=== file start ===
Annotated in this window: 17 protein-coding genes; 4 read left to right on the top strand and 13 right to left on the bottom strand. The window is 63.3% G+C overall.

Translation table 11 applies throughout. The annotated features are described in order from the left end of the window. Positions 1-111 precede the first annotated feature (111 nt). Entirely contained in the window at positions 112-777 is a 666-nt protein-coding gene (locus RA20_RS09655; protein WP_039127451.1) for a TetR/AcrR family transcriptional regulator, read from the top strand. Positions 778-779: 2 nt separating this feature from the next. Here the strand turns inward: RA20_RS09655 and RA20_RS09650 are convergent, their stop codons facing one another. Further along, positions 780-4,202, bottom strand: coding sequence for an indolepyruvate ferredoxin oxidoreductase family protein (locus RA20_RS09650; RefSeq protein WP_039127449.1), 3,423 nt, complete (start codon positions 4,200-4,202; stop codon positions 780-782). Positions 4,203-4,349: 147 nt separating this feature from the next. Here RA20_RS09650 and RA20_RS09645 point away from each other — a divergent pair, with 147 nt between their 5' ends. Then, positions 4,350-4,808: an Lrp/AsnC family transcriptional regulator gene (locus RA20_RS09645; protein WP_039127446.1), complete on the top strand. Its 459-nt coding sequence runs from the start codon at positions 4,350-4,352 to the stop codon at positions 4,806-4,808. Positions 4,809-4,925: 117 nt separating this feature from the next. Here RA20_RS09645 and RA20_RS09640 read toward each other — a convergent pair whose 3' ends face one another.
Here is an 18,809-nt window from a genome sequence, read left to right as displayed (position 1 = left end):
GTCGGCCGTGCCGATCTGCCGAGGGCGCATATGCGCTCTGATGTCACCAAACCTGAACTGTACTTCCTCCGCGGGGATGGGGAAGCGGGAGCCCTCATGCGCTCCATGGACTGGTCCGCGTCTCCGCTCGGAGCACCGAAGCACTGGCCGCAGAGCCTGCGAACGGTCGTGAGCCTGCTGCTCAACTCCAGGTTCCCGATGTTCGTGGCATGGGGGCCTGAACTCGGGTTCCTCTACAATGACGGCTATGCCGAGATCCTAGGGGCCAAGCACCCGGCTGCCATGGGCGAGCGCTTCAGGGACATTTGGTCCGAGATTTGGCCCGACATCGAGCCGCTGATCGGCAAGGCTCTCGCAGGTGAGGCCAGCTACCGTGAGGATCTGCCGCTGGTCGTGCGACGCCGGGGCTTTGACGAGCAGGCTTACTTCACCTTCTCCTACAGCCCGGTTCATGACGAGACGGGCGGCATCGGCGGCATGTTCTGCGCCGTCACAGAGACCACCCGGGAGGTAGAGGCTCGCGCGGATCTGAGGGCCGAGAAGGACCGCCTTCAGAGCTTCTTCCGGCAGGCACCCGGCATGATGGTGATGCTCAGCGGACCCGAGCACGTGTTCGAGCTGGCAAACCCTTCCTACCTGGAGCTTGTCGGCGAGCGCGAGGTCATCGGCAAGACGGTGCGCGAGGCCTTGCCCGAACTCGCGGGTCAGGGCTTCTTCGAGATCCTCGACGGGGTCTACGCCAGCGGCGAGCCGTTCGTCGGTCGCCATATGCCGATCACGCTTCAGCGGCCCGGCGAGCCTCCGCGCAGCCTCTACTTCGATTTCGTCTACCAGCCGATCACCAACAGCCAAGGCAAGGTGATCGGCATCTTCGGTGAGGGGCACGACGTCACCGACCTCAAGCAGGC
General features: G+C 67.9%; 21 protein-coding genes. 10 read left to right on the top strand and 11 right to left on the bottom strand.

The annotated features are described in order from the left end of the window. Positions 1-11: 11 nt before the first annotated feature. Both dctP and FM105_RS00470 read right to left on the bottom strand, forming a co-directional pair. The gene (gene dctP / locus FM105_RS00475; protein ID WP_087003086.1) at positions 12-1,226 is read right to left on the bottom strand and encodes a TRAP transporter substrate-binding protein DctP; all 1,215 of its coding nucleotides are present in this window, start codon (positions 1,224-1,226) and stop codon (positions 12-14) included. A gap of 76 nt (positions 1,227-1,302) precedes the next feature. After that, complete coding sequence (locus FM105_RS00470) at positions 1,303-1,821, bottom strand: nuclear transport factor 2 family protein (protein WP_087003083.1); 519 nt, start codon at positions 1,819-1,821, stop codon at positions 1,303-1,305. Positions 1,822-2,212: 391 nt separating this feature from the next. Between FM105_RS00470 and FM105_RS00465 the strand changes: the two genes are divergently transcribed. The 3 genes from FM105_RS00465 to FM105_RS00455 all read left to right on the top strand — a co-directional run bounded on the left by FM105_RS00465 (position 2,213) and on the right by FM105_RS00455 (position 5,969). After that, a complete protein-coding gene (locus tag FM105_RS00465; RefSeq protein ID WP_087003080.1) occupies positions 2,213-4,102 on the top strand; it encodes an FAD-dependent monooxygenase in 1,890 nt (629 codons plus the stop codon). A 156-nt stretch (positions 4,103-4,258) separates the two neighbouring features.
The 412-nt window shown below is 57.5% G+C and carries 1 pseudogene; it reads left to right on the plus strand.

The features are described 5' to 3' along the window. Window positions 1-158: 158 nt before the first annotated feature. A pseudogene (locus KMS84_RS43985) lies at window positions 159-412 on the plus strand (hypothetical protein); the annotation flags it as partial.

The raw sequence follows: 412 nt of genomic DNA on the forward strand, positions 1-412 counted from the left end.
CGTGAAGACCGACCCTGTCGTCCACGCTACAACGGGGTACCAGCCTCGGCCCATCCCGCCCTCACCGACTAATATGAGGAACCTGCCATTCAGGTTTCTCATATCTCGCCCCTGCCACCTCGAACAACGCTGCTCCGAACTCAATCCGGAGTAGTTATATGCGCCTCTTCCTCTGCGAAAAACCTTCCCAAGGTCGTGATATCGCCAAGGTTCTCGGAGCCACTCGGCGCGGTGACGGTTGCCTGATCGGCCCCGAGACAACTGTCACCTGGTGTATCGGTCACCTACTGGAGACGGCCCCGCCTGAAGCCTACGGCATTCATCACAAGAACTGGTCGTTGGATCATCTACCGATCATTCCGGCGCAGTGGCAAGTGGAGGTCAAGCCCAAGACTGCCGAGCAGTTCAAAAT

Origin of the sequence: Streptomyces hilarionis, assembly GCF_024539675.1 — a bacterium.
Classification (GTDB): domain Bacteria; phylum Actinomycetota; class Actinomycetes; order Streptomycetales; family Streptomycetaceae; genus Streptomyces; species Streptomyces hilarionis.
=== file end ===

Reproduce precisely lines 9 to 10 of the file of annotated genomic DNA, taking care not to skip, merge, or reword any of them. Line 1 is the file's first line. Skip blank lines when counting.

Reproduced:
The raw sequence follows: 412 nt of genomic DNA on the forward strand, positions 1-412 counted from the left end.
CGTGAAGACCGACCCTGTCGTCCACGCTACAACGGGGTACCAGCCTCGGCCCATCCCGCCCTCACCGACTAATATGAGGAACCTGCCATTCAGGTTTCTCATATCTCGCCCCTGCCACCTCGAACAACGCTGCTCCGAACTCAATCCGGAGTAGTTATATGCGCCTCTTCCTCTGCGAAAAACCTTCCCAAGGTCGTGATATCGCCAAGGTTCTCGGAGCCACTCGGCGCGGTGACGGTTGCCTGATCGGCCCCGAGACAACTGTCACCTGGTGTATCGGTCACCTACTGGAGACGGCCCCGCCTGAAGCCTACGGCATTCATCACAAGAACTGGTCGTTGGATCATCTACCGATCATTCCGGCGCAGTGGCAAGTGGAGGTCAAGCCCAAGACTGCCGAGCAGTTCAAAAT